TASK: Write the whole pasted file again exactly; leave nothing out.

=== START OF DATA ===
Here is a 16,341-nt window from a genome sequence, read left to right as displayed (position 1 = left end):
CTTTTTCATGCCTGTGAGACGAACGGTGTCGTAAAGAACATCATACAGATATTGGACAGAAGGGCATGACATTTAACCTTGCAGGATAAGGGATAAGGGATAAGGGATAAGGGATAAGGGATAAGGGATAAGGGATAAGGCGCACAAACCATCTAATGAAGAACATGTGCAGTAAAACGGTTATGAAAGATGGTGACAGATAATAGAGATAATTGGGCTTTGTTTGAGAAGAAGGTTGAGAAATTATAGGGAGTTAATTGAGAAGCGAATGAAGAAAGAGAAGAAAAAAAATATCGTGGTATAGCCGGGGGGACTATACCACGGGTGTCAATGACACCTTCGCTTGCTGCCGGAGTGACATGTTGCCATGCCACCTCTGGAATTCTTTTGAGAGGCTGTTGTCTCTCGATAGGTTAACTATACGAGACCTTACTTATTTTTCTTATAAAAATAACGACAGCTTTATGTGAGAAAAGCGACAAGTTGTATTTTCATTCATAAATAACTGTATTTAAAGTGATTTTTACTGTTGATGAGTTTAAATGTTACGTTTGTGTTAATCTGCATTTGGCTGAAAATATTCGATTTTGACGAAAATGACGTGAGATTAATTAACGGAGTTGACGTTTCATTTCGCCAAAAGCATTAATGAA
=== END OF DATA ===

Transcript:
Here is a 16,341-nt window from a genome sequence, read left to right as displayed (position 1 = left end):
CTTTTTCATGCCTGTGAGACGAACGGTGTCGTAAAGAACATCATACAGATATTGGACAGAAGGGCATGACATTTAACCTTGCAGGATAAGGGATAAGGGATAAGGGATAAGGGATAAGGGATAAGGGATAAGGGATAAGGCGCACAAACCATCTAATGAAGAACATGTGCAGTAAAACGGTTATGAAAGATGGTGACAGATAATAGAGATAATTGGGCTTTGTTTGAGAAGAAGGTTGAGAAATTATAGGGAGTTAATTGAGAAGCGAATGAAGAAAGAGAAGAAAAAAAATATCGTGGTATAGCCGGGGGGACTATACCACGGGTGTCAATGACACCTTCGCTTGCTGCCGGAGTGACATGTTGCCATGCCACCTCTGGAATTCTTTTGAGAGGCTGTTGTCTCTCGATAGGTTAACTATACGAGACCTTACTTATTTTTCTTATAAAAATAACGACAGCTTTATGTGAGAAAAGCGACAAGTTGTATTTTCATTCATAAATAACTGTATTTAAAGTGATTTTTACTGTTGATGAGTTTAAATGTTACGTTTGTGTTAATCTGCATTTGGCTGAAAATATTCGATTTTGACGAAAATGACGTGAGATTAATTAACGGAGTTGACGTTTCATTTCGCCAAAAGCATTAATGAA